Tuesday, November 16, 2010

Humenne, Slovakia

 The largest city in far Eastern Slovakia, Humenne is cradled in a valley created by the confluence of the Cirocha and Laborec Rivers.  To the south Vihorlat, an extinct volcano and the highest peak in the eastern Carpathian Mountains, towers over the valley.  My Grandfather was born about 2/3 up the north slope of Vihorlat.  The Ukrainian border is 23 miles to the east, Poland 20 miles to the north.
 Humenne with Vihorlat to the south (photo by Jan Kocak)

Humenne has been a town for over 700 years and was a small settlement before that.  For centuries it was the center of a vast feudal kingdom ruled by the Drugeths, then later by the Rakoczi and Andrassy families.  The manor house, or castle, built in the early 1600s still stands and is used now for offices and a museum.  My ancestors were serfs bound to the Humenne Estate until about 1850, but even later some were employed at the manor house.  Some of their surnames were Barna, Szorokacs, Bubnas, Kassai, Mihaly, Vadszita.  During most of its history Humenne was part of the Hungarian Empire yet much of its population was Slovak or Ruthenian with thousands of Jews and even some Romani.

Drugeth Castle, Humenne

Ruins of medieval castles are found in every direction fanning out from Humenne.  Some of these were already old and past their usefulness by the mid-1600s.  Revolts against the Austrian Hapsburgs took their toll on the castles.
 Brekov Castle (Wikipedia's photo here is way better than mine)

The town has seen local conflicts and destructive fighting from both World Wars.  On 21 Aug 1968 when Warsaw Pact nations invaded Slovakia, Humenne residents woke up to a shocking sight: Russian tanks were situated on high points around the city, guns pointing toward homes and businesses.  It was a time of fear and terror for people who already had seen much of that.
memorial near Snina

The first couple of times we visited Humenne (1997, 2002) it still felt like a backwater town that had not reached its potential.   An unfortunate building boom during the Soviet era filled the region with ugly concrete slab apartment towers. Happily though, in 2010 Humenne is a thriving city.  The central core of the city is full of new shops and businesses, a few hotels, and a very nice pedestrian park with fountains and a stage for musical performances. Optimism and prosperity permeate the air.  Even at 8 in the morning the pedestrian area was busy.  Further south more pedestrian areas are appearing making access to commercial areas more pleasant.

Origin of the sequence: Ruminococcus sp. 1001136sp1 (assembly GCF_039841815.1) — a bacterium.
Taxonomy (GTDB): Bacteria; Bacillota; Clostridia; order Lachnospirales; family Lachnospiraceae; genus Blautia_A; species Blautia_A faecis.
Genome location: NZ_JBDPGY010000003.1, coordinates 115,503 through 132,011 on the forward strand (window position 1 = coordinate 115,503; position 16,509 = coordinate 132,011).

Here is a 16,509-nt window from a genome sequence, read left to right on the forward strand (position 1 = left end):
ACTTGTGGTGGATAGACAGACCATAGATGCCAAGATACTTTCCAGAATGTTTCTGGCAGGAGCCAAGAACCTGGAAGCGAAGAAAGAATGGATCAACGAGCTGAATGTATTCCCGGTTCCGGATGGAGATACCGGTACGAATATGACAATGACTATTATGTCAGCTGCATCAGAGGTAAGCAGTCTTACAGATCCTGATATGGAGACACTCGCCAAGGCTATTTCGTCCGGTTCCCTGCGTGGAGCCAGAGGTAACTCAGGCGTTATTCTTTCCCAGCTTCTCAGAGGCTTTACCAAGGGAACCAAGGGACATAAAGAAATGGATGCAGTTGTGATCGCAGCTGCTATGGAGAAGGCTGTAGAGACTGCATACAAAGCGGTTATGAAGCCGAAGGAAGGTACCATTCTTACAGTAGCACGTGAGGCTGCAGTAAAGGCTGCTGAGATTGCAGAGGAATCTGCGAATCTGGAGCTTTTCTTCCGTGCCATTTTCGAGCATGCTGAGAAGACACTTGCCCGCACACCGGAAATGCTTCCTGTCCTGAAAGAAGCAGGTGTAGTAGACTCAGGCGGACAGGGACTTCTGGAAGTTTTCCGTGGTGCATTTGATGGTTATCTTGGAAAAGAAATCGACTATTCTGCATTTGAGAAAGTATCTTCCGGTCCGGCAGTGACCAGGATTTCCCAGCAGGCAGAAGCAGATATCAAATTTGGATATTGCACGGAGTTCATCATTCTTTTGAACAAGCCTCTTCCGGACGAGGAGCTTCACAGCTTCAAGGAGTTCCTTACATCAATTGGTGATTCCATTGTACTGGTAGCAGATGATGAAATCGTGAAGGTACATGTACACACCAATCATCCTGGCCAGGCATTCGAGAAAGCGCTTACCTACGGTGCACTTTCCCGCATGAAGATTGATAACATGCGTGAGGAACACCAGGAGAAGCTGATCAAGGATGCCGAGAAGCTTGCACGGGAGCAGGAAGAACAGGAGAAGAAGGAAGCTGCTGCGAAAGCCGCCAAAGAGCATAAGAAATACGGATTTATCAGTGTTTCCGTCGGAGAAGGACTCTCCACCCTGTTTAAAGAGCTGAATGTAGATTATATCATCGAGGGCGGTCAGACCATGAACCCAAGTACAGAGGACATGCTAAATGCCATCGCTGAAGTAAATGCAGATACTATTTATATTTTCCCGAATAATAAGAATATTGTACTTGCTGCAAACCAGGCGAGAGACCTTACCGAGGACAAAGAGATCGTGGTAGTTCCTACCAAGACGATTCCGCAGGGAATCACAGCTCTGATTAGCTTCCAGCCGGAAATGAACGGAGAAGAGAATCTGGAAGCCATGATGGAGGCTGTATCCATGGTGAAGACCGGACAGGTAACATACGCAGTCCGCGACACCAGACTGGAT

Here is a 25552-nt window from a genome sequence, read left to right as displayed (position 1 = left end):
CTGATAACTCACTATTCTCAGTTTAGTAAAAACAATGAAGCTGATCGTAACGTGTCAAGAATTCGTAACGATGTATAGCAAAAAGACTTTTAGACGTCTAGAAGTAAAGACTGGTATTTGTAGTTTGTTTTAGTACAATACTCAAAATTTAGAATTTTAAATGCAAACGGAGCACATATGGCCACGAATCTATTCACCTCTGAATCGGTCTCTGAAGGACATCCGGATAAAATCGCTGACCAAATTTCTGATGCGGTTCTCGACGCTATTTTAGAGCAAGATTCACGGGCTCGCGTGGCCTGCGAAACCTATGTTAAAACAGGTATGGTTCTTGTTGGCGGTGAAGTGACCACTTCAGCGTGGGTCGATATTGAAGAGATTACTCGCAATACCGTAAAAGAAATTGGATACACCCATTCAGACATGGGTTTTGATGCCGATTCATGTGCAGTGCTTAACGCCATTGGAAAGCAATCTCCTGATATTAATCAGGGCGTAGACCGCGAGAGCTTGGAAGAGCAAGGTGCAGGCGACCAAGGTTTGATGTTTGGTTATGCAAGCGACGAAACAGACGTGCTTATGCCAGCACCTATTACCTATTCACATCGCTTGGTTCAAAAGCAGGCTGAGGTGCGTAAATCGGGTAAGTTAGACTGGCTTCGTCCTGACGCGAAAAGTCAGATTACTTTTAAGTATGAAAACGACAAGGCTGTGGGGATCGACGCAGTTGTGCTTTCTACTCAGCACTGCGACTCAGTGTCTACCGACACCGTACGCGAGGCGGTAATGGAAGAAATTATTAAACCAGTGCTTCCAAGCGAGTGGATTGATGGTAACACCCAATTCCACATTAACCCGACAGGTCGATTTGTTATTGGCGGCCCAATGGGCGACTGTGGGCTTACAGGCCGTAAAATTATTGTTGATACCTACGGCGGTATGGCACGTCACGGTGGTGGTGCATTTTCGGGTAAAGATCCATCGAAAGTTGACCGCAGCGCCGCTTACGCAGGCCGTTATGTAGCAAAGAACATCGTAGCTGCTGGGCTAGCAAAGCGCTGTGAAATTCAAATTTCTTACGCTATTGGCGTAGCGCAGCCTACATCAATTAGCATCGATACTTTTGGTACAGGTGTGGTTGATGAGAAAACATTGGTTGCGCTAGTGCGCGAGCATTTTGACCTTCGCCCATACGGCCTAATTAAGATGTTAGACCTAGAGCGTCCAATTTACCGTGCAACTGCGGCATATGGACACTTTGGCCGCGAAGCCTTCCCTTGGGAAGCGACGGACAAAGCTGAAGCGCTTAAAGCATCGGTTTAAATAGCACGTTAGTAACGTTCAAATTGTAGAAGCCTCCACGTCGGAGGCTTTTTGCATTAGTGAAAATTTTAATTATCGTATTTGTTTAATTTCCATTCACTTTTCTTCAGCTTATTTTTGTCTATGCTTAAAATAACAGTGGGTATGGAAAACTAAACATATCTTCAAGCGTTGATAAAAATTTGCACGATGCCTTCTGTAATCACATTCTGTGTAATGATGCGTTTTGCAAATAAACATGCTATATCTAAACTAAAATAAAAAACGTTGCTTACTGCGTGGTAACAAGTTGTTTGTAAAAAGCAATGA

Looking south along the pedestrian mall.

Humenne core 2010 (fountain emptied for winter)

Tomorrow: my Humenne family!


5 comments:

  1. I'm loving these posts -- and, yes, I'm reading them from newest to oldest.

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  2. I love this town, see another my pictures from Humenné http://www.panoramio.com/user/1549013/tags/Humenn%C3%A9

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  3. I visited Humenne in 1970, driving from Vienna to Bratislava to enter Slovakia. It was communist at the time; we were met by submachine guns at the border and required to exchange American dollars for each day of our visa. I was in search of my cousins whom we found in Humenne and villages nearby. They were children of my grandmother's brother; the family name is Lapinski. I have written to Vasil Lapinski a few times over the past years, but have not received a response and unfortunately do not have an e-mail address. My grandfather, from the same area, was Osip Kopsala. My grandparents, after immigrating, settled in Western Pennsylvania, but later moved to Niagara Falls, New York, where I was born.

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    1. You were brave to visit during the Communist era. I don't recognize your surnames. If they were Byzantine Catholic those parish records are online at www.familysearch.org. As for locating living relatives you could send a letter to the mayor's office requesting contact with your family. I have not done that but know of people who have had success that way. Best wishes!

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  4. A Beautiful Town, lovely people, great food and cheap beer :) Thumbs Up from London :)

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